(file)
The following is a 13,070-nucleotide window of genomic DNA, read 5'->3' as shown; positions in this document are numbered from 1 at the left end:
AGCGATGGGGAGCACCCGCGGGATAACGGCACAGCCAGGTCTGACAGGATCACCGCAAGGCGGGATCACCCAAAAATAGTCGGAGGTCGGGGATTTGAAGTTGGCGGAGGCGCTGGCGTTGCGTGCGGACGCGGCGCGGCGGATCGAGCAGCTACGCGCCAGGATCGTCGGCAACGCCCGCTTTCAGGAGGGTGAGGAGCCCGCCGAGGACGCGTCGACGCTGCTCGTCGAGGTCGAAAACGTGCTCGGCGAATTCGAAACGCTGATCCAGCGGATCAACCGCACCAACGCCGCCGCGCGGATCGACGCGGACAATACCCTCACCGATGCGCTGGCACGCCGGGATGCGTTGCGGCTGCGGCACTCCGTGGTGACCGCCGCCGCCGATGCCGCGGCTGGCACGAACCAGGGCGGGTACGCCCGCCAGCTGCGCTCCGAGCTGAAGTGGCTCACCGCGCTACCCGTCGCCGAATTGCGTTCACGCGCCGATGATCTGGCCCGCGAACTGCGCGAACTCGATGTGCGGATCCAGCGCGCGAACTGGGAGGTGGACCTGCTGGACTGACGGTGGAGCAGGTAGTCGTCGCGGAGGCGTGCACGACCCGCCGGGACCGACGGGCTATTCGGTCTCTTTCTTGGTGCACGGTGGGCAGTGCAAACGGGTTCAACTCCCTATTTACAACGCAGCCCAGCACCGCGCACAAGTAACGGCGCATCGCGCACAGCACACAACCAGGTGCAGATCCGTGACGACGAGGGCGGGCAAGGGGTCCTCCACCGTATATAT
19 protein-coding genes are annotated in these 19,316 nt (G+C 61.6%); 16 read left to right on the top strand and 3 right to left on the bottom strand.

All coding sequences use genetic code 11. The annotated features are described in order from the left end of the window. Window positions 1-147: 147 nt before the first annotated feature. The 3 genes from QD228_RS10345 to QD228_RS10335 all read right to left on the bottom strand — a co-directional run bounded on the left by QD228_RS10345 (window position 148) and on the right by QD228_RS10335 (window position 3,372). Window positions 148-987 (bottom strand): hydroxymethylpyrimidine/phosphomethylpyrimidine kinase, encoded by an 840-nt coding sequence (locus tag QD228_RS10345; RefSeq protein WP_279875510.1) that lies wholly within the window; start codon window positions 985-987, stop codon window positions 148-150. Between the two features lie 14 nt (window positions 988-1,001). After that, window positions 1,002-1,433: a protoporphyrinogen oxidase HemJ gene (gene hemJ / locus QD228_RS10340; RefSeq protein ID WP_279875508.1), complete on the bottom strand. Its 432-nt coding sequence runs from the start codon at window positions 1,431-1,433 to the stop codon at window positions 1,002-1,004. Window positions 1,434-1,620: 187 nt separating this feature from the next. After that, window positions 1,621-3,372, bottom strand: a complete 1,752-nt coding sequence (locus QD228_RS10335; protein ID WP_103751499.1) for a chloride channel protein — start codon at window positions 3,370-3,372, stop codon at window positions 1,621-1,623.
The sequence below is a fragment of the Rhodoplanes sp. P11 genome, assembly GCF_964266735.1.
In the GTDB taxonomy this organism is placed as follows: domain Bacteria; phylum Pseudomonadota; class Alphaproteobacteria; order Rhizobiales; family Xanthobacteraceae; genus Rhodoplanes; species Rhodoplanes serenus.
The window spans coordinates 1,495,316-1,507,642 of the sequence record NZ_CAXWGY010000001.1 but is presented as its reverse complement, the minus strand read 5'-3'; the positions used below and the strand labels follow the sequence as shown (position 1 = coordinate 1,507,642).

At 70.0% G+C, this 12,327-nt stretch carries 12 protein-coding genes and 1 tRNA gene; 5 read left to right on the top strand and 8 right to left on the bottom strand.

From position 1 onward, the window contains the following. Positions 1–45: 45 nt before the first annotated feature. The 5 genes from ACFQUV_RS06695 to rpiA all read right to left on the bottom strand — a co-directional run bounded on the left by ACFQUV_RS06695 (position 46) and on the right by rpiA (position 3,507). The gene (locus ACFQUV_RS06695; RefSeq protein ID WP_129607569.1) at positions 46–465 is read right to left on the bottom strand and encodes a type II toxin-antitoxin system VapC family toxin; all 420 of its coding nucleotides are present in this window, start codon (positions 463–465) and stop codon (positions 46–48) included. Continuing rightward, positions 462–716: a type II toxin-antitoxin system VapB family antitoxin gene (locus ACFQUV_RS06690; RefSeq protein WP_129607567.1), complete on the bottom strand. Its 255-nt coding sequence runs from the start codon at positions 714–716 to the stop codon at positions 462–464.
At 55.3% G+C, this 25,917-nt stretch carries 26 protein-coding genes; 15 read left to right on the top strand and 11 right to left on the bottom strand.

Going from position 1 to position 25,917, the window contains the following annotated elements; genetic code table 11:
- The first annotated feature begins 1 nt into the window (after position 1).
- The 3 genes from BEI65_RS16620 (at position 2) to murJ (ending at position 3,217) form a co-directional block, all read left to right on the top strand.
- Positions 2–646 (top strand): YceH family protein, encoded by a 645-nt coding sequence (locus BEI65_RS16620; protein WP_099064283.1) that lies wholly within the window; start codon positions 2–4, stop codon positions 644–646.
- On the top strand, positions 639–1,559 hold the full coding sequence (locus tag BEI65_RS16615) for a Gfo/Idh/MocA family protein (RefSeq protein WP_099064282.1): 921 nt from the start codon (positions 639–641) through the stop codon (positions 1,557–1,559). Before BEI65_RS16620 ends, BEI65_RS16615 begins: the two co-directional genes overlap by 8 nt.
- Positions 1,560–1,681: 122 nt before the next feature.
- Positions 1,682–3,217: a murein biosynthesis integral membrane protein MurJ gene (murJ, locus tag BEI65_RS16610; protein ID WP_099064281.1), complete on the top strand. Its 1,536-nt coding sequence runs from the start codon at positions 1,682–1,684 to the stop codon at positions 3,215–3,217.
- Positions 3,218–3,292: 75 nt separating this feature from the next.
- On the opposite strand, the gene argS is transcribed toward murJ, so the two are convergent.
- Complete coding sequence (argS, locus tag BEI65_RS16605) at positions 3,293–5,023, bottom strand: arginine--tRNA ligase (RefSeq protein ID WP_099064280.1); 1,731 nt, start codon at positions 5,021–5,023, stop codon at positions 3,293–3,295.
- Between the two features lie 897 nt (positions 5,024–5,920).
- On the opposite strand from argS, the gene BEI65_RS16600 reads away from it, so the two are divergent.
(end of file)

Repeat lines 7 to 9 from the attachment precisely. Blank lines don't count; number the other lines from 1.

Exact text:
The window spans coordinates 1,495,316-1,507,642 of the sequence record NZ_CAXWGY010000001.1 but is presented as its reverse complement, the minus strand read 5'-3'; the positions used below and the strand labels follow the sequence as shown (position 1 = coordinate 1,507,642).

At 70.0% G+C, this 12,327-nt stretch carries 12 protein-coding genes and 1 tRNA gene; 5 read left to right on the top strand and 8 right to left on the bottom strand.

From position 1 onward, the window contains the following. Positions 1–45: 45 nt before the first annotated feature. The 5 genes from ACFQUV_RS06695 to rpiA all read right to left on the bottom strand — a co-directional run bounded on the left by ACFQUV_RS06695 (position 46) and on the right by rpiA (position 3,507). The gene (locus ACFQUV_RS06695; RefSeq protein ID WP_129607569.1) at positions 46–465 is read right to left on the bottom strand and encodes a type II toxin-antitoxin system VapC family toxin; all 420 of its coding nucleotides are present in this window, start codon (positions 463–465) and stop codon (positions 46–48) included. Continuing rightward, positions 462–716: a type II toxin-antitoxin system VapB family antitoxin gene (locus ACFQUV_RS06690; RefSeq protein WP_129607567.1), complete on the bottom strand. Its 255-nt coding sequence runs from the start codon at positions 714–716 to the stop codon at positions 462–464.